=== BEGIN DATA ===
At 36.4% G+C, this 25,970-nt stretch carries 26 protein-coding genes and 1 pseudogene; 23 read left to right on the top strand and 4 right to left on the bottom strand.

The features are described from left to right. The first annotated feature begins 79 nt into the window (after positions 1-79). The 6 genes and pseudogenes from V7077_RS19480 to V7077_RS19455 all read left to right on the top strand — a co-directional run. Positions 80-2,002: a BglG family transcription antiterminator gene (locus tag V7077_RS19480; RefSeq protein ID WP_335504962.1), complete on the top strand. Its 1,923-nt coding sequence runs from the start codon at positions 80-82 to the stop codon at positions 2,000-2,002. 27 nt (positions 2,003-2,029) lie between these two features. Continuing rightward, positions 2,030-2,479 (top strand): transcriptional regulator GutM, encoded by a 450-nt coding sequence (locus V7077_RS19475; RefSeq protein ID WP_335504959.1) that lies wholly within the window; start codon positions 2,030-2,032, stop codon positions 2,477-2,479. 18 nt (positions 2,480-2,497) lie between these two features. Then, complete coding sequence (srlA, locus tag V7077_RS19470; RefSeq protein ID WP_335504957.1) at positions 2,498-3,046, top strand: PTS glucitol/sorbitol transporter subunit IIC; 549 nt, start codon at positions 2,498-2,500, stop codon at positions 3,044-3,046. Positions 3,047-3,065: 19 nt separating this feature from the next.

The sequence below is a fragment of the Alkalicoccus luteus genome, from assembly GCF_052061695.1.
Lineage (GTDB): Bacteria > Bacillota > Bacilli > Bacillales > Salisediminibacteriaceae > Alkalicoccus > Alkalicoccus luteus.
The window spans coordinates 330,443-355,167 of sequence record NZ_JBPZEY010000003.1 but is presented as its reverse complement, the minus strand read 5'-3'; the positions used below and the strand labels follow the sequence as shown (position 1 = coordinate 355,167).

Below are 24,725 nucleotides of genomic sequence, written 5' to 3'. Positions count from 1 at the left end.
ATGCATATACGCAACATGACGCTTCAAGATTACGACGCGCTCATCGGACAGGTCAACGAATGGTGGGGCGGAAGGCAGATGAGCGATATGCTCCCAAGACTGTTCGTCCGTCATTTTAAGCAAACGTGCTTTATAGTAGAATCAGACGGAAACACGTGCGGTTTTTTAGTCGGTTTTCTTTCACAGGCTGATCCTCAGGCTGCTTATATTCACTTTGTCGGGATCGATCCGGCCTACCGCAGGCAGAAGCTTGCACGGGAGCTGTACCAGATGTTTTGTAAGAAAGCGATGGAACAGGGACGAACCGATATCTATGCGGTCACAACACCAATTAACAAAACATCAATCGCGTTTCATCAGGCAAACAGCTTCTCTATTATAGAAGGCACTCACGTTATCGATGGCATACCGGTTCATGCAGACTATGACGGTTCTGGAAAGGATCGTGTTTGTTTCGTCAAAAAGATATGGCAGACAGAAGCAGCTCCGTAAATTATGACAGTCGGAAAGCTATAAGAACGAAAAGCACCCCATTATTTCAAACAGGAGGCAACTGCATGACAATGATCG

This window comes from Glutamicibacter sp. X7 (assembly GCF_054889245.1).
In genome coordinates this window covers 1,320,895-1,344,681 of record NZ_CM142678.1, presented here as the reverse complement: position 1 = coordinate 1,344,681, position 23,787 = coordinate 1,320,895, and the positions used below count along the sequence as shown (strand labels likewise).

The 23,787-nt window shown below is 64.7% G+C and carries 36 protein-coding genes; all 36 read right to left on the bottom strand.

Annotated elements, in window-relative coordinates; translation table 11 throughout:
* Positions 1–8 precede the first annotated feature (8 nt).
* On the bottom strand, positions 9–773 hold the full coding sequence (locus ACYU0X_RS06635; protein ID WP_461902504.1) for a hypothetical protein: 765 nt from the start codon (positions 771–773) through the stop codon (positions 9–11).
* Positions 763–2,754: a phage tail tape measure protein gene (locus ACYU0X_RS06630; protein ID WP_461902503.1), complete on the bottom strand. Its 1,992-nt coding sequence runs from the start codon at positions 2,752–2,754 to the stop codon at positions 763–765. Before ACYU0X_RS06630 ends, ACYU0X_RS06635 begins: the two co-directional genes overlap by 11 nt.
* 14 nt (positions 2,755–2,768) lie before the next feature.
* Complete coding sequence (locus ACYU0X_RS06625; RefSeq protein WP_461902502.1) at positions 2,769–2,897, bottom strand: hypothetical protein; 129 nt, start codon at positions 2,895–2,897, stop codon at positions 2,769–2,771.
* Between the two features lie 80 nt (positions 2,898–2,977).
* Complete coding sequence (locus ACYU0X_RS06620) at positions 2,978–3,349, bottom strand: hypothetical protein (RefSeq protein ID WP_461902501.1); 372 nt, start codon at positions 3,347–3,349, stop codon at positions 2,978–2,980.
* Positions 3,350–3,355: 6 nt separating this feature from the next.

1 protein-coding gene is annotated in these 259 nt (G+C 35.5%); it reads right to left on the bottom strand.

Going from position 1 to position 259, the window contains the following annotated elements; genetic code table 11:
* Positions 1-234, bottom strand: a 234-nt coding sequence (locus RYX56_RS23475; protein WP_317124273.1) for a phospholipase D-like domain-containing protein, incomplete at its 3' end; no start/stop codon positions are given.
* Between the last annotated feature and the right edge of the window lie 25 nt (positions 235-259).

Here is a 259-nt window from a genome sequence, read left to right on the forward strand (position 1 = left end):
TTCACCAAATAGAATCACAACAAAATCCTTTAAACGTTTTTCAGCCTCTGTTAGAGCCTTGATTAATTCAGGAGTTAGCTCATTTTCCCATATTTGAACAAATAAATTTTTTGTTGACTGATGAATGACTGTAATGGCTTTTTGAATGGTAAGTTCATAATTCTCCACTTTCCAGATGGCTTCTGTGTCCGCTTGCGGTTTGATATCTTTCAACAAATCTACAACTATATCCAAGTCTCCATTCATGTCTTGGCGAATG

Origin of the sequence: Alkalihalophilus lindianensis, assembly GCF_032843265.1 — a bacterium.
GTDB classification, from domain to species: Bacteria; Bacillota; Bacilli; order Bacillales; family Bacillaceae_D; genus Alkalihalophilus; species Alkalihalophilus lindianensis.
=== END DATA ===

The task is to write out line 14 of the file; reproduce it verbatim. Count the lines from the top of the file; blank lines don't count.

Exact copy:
* Positions 763–2,754: a phage tail tape measure protein gene (locus ACYU0X_RS06630; protein ID WP_461902503.1), complete on the bottom strand. Its 1,992-nt coding sequence runs from the start codon at positions 2,752–2,754 to the stop codon at positions 763–765. Before ACYU0X_RS06630 ends, ACYU0X_RS06635 begins: the two co-directional genes overlap by 11 nt.